Such confiscation of property is, however, only allowed where a person is convicted of a serious crime, a very serious crime, an extremely serious crime against national security, or an offense involving drug-related crimes, corruption or other crimes prescribed by the Code. A serious crime is defined in Article 9 as a crime posing a significant danger to society and for which the maximum prison sentence ranges from 3 years to 7 years imprisonment. A very serious crime is a crime posing great danger to society and for which the maximum prison sentence ranges from 7 years to 15 years, whereas extremely serious crime are crimes posing an enormous danger to society and for which the maximum prison sentence ranges from 15 years to life imprisonment or where the death penalty may be imposed. Article 45 limits the confiscation powers in one important way: “Confiscation of property shall be so carried out that the convict and his or her family are still able to carry on their life.”

According to Article 46 of the Code judicial measures taken against an offender include confiscation of money and items directly related to the crime and the return or repair of property and the provision of compensation or the offering of public apology. Article 47 addresses confiscation of money and items directly related to the crime. In terms of this Article expropriation or destruction shall be applied to instruments and vehicles used for the commission of the crime; items or money earned from the commission of the crime or from selling or exchanging them; illegal profits earned from the commission of the crime; and items banned from trading by the State. The Article also acknowledges the rights of innocent owners. Items and money illegally appropriated or used by the offender must be returned to their lawful owners or managers instead of being confiscated. They are however liable to be confiscated where such a person allowed the offender to use them for the commission of the crime. Article 48 regulates the return of such appropriated property to their lawful and innocent owners or managers and reparation: The offender must return appropriated property to its lawful owner and make reparations or pay compensation for the damage caused by the crime.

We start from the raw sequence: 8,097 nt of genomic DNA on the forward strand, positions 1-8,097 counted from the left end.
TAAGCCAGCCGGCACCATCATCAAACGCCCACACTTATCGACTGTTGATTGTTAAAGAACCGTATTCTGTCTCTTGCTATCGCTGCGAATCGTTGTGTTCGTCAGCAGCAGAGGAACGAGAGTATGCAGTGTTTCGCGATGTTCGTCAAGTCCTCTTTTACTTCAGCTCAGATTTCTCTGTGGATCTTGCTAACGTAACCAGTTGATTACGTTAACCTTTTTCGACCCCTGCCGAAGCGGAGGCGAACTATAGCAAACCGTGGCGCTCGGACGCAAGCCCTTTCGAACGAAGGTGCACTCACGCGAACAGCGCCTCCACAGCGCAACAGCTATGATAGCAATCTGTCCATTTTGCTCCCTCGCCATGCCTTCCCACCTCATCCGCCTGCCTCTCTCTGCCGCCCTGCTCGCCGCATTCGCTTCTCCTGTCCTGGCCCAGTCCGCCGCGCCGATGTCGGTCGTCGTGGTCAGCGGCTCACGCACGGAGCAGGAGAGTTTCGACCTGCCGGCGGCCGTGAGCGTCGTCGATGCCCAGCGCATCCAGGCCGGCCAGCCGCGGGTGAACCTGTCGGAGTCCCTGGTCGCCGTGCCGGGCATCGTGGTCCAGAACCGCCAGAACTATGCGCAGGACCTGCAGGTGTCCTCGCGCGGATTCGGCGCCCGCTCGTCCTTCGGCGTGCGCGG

The Code does not provide explicit guidance on how illegal profits should be calculated or how a court should weigh the effect of imprisonment or other penalties imposed with the impact of the confiscation order on the convicted person.

In addition to conviction-based confiscation under the Criminal Code, the Criminal Procedure Code allows for non-conviction-based forfeiture of exhibits and other evidentiary materials used in a prosecution, even if the prosecution does not proceed. Exhibits are defined as articles used as tools or means for the commission of crimes; items carrying traces of crimes; things being the targets of crimes; as well as money and other things which can be used to prove the crimes (Article 89 of the Criminal Procedure Code).

Article 106(1) of the Criminal Procedure Code, provides for exhibits to be handled by:

• investigation authorities and units assigned to investigate if the case is suspended at the stage of investigation;

• the procuracy if the case is suspended at the stage of prosecution; and

• the court if the case suspended at the preliminary stage of adjudication and the trial panel if the case is heard.